Part Two of a Two Part Series
Last week we wrote about the infamous potato salad kickstarter, exploring how Zach “Danger” Brown was able to raise over $55,000 to fund his quest to make his first ever potato salad dish. We analyzed the basic fundraising principles Zach utilized throughout his effort. Specifically, Zach’s success in understanding his audience, the importance of deliberate and specific asks and the validation of the timeless “80/20 rule”.
Today’s blog will continue the analysis of the projects unparalleled success by examining what the effort can tell us about three important aspects of the donor acquisition and retention process: stewardship, consensus and transparency.
Stewardship: Noun not a Verb
Many organization struggle to understand the difference between the act of stewardship and the stewardship process. To put it simply, it’s important to understand that ‘thank you’ is merely a part of the stewardship process rather than the sole act of stewardship. A properly executed stewardship process not only recognizes a donor’s gift, but also periodically reports back to the donor as to the impact of their gift and notifies donors of how they can continue to support their cause. A good stewardship plan brings a donor close to an organization as an ‘insider’, creating donor buy-in to the short and long term goals of the organization.
Stewardship helps to tell the organization’s story through the eyes of the donor, providing testimonials on how their gift fulfills the mission and sharing progress with supporters as fellow team members. Donors want to feel as though there is a specific solution that only they can activate, and a well-executed stewardship plan brings this reassurance to the donor experience.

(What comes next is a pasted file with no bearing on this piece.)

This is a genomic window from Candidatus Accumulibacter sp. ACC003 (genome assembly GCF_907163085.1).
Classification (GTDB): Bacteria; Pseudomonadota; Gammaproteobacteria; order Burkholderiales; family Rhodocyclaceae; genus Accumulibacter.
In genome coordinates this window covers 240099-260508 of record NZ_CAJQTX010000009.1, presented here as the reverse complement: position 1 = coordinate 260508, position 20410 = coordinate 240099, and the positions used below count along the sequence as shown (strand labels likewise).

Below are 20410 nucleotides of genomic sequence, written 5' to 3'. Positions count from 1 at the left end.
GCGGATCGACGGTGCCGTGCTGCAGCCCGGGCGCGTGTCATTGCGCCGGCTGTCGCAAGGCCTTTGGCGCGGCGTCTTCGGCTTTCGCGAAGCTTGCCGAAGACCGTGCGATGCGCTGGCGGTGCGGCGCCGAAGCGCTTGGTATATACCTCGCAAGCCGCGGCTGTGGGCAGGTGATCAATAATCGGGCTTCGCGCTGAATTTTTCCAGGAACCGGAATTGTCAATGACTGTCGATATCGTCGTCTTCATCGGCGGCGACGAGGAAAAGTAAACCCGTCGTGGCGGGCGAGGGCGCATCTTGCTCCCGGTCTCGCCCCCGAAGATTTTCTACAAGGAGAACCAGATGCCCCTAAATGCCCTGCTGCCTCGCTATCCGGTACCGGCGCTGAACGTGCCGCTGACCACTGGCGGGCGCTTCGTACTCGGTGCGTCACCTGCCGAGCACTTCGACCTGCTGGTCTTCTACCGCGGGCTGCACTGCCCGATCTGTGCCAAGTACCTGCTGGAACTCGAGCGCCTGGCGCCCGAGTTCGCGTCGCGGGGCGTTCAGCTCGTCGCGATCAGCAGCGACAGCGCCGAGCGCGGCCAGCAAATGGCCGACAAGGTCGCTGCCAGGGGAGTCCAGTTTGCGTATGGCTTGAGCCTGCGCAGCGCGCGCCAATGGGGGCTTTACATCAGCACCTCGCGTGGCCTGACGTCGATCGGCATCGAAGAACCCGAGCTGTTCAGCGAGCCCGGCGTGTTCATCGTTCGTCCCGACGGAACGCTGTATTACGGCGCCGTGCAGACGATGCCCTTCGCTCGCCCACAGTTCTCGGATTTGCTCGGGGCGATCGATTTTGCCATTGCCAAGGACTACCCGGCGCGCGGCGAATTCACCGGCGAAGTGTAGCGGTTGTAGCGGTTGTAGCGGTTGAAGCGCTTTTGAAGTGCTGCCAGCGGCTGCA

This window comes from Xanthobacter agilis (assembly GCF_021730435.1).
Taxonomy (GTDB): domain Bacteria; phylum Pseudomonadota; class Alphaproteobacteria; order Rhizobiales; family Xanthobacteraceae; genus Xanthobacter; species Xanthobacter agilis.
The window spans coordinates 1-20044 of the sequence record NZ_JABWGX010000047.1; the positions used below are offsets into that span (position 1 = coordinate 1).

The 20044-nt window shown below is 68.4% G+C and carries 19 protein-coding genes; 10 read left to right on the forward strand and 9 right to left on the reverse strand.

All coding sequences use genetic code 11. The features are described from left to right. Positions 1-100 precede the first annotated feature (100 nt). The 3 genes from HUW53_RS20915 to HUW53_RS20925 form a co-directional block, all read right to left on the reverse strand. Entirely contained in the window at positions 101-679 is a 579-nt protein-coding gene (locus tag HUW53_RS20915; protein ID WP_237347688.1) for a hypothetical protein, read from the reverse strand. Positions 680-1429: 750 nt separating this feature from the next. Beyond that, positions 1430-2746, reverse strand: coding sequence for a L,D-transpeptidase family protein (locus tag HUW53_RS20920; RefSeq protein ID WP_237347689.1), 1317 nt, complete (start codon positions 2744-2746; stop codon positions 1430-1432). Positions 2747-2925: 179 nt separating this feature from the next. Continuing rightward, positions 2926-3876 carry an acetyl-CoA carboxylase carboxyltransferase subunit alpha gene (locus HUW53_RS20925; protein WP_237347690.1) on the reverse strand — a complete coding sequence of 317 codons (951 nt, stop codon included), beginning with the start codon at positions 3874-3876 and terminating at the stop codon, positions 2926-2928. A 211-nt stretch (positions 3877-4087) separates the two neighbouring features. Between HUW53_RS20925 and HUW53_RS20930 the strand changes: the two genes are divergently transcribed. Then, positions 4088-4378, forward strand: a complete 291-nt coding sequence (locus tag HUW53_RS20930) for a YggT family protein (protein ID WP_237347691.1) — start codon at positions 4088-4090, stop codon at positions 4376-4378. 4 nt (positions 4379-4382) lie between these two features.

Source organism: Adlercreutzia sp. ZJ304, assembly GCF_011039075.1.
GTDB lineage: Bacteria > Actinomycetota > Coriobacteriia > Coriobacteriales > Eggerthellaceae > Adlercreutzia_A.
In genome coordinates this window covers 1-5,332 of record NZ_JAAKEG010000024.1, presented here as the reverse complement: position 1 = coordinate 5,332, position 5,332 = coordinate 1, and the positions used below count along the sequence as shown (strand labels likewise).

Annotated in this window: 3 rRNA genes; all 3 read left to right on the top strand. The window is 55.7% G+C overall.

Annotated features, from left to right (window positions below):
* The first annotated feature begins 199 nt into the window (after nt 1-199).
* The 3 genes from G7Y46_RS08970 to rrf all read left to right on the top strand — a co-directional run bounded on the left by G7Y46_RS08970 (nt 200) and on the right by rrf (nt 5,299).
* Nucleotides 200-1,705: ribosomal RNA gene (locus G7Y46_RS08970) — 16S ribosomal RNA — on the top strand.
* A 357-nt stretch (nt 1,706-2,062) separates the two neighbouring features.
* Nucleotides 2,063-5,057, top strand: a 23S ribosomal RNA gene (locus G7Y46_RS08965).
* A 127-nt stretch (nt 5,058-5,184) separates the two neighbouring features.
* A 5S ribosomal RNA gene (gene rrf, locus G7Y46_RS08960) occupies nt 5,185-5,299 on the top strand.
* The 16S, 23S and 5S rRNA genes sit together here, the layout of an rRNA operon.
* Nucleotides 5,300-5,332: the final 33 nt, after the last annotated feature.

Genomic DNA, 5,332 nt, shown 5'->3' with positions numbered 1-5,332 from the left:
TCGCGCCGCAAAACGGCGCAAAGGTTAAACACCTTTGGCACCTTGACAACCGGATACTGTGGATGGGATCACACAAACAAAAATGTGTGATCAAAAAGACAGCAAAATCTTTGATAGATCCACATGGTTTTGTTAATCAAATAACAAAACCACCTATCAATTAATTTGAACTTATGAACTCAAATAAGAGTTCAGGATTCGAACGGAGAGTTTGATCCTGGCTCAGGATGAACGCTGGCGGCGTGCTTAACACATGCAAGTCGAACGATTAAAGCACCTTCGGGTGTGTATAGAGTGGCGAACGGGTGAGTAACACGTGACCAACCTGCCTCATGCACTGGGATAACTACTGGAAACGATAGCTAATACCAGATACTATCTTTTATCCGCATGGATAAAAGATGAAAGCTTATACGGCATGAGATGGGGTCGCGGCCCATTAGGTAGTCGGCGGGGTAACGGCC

Contributors to the potato salad kickstarter embarked upon a journey with Zach. After making their initial contribution, supporters were provided with consistent updates via the kickstarter page. To date, Zach has provided 29 updates, including everything from reward updates for supporters, to media coverage and progress reports. Additionally, the kickstarter page had a button that allowed supporters to “share” the project, providing a sense of ownership to contributors, helping supporters feel like they were invested in the success of the project.
Contributors were also provided with various “rewards” based on their level of support. Every supporter received some sort of thank you ‘reward’ for their participation. From the minimum $1 level, a ‘thank you’ posted to the website and Zack saying your name out loud while making the potato salad, to the highest $110 level, a recipe book, shirt and hat along with a bite of the potato salad.
Many organizations could learn something from Zach’s stewardship plan. While larger supporters were provided with a more comprehensive thank you, every single contributor, regardless of amount, received some sort of acknowledgement. With the goal of renewing support from every contributor, it’s imperative that we focus on contributions at every level.
Consensus Fundraising: Everyone’s Doing It!
Zach’s project exemplifies the importance of community among supporters. Donors want to support something they believe will succeed, and success is largely dependent upon broad support. Never underestimate the power of consensus, or social proof. Human beings have an innate habit of following. This is precisely why social trends exist. By creating a sense of community among a project, organizations will garner more support than by isolating an individual in a solicitation. Just look at the ice bucket challenge. This phenomena was more of a trend than it was a solicitation. People participated because they saw their friends participating… everyone’s doing it!